from Women Around the World and Women and Foreign Policy Program

Women This Week: Gender Pay Gap Widens

An employee at the Industrial and Commercial Bank of China Ltd counts money at one of the bank's branches in Pudong district, September 24, 2014. Photographer: Carlos Barria/REUTERS

Welcome to “Women Around the World: This Week,” a series that highlights noteworthy news related to women and U.S. foreign policy. This week’s post, covering April 7 to April 13, was compiled with support from Alexandra Bro, Rebecca Hughes, and Amalia Trigo.

April 17, 2018

An employee at the Industrial and Commercial Bank of China Ltd counts money at one of the bank's branches in Pudong district, September 24, 2014. Photographer: Carlos Barria/REUTERS
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Blog posts represent the views of CFR fellows and staff and not those of CFR, which takes no institutional positions.

Global Gender Pay Gap Widens

According to the World Economic Forum, the global gender pay gap is widening. For the first time, the Forum’s annual shows a decrease in gender parity, with women’s economic participation representing one of the fastest-growing gaps. Women are not only paid less than men for the same jobs, but also more likely to work in industries with lower pay and conduct part-time work, and less likely to hold highly paid senior managerial positions. Despite a growing body of research suggesting that gender parity can help drive economic growth, there has been almost no real improvement on wage parity over the last decade.

#MeToo Gains Momentum in China

A 20 year-old rape case has become a rallying cry for China’s fledgling #MeToo movement. In 1998, Gao Yan asserted that she had been raped by her university professor and killed herself shortly after. On the twentieth anniversary of Gao’s death, millions of people shared her story online, causing several universities to condemn the professor, who currently teaches at Nanjing University. Although sexual assault in China is widespread, China’s #MeToo movement has not gained momentum outside of university campuses, a limitation that experts attribute to China’s male-dominated culture and the Communist party’s suppression of public debate.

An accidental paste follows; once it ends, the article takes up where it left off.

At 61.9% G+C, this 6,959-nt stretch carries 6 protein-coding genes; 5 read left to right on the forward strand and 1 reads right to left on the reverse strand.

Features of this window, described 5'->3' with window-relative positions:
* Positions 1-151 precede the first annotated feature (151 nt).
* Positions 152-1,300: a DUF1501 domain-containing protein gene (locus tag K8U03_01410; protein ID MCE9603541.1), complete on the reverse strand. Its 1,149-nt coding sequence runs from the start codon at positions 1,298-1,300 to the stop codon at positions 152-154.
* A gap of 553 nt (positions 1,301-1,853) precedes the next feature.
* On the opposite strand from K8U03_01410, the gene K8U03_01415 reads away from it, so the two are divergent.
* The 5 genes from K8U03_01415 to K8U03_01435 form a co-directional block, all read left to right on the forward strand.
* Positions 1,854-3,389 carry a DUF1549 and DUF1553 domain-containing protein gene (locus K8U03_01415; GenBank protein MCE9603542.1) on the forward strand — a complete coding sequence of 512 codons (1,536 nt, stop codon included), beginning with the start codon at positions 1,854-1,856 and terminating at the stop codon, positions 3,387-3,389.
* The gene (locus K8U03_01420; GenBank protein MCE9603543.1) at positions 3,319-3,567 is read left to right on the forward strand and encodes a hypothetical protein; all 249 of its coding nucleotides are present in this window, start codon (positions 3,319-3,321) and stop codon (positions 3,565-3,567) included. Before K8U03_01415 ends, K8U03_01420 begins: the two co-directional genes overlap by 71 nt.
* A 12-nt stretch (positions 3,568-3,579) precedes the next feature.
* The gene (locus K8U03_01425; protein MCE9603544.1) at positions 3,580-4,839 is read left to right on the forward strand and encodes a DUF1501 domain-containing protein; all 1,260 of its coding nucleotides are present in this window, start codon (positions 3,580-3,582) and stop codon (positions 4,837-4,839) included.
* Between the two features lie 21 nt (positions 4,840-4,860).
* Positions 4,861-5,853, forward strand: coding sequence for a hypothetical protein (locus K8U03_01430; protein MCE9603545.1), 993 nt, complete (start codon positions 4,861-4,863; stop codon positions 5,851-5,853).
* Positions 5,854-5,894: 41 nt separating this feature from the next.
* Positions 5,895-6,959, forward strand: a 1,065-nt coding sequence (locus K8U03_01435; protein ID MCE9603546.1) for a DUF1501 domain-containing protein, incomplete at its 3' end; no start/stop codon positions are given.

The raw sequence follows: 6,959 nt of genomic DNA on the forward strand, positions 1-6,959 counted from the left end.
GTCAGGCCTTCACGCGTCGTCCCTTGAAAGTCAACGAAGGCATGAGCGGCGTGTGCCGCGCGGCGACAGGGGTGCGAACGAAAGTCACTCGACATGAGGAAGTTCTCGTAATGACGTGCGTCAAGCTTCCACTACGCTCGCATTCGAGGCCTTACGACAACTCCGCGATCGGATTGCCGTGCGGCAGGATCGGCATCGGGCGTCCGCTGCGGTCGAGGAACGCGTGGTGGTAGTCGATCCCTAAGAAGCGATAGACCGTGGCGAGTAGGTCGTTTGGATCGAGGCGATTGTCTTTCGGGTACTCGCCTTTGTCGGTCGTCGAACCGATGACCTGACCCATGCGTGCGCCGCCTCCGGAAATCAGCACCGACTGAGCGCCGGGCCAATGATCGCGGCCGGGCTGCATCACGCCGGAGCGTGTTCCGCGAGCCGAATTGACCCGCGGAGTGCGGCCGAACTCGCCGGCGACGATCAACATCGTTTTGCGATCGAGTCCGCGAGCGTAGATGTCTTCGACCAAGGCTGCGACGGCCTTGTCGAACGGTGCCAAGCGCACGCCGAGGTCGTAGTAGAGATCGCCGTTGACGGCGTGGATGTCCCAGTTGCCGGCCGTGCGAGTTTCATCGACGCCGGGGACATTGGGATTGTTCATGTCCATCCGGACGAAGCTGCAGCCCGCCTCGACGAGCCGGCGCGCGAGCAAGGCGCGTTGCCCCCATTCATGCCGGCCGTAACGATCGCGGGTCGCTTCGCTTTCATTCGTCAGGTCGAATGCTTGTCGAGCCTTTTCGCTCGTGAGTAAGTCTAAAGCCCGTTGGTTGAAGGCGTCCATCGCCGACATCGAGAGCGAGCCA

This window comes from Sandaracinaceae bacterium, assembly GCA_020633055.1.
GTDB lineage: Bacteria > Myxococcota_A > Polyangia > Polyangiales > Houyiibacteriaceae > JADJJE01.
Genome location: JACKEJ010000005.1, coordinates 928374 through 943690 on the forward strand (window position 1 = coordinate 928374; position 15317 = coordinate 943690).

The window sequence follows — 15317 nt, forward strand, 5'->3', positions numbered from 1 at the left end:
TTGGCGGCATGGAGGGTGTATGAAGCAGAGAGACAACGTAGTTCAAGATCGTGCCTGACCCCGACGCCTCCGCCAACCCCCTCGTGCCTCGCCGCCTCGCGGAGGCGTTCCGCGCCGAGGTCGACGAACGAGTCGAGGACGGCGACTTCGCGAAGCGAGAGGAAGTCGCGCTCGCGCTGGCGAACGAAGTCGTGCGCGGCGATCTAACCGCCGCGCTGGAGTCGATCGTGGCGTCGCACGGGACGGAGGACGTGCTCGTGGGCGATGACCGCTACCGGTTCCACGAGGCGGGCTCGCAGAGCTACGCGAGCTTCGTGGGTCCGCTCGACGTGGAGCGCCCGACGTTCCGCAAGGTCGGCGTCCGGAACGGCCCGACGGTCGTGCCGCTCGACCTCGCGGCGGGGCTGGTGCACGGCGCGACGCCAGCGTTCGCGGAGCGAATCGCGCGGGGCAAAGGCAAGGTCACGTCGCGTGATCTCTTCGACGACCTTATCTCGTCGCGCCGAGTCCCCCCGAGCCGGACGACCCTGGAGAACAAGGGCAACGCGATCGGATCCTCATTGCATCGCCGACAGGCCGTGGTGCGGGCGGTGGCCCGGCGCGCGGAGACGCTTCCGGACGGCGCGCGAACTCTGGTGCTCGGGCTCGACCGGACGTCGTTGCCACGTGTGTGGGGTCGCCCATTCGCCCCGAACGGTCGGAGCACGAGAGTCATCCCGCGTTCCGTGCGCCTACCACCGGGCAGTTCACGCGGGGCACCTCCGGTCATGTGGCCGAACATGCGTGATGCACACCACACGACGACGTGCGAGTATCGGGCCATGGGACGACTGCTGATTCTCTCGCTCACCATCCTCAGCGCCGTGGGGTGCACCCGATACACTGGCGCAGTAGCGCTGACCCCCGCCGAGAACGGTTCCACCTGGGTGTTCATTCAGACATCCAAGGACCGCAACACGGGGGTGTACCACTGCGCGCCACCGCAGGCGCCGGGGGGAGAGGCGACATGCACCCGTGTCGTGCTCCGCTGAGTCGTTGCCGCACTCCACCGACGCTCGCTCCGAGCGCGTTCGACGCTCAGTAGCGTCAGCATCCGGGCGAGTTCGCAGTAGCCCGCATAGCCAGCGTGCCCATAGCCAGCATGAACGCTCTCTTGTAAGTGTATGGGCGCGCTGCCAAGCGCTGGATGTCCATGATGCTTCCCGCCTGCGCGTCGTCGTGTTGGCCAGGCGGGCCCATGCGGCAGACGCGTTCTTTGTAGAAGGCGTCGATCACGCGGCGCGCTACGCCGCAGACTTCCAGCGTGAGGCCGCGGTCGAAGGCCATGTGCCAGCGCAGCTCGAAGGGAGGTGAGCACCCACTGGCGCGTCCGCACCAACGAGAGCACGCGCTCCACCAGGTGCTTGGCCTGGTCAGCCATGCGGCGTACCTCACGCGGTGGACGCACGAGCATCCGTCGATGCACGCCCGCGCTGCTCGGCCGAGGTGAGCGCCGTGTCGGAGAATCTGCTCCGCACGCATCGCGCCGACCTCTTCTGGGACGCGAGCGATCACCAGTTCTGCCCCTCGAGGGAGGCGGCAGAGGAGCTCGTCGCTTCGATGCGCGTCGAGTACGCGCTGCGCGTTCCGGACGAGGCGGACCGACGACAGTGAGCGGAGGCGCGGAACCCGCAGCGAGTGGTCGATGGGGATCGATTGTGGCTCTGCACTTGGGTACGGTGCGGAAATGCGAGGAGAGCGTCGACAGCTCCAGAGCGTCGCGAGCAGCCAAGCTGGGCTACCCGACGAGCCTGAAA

Pakistani Women Turn Out to Vote

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Women and Women's Rights

Women and Economic Growth

China

Pakistan

Elections and Voting

For the first time in decades, a significant number of Pakistani women came out to vote in the recent Upper Dir district elections. Not a single woman voted in the previous election, which was annulled by the Election Commission of Pakistan (ECP). Multiple barriers prevent Pakistani women from participating in elections: in some conservative areas, male village elders ban women from voting, and in remote areas, restrictions on mobility make it difficult for poor women to obtain the required Computerized National Identification Card (CNIC). In an effort to safeguard women’s right to vote, Pakistan passed the 2017 Elections Act, which requires each voting constituency to have a minimum of 10 percent of female voters in order for an election to be valid. The ECP also announced that it will seek to register all eligible women voters in advance of the 2018 general election.  

More on:

Women and Women's Rights

Women and Economic Growth

China

Pakistan

Elections and Voting

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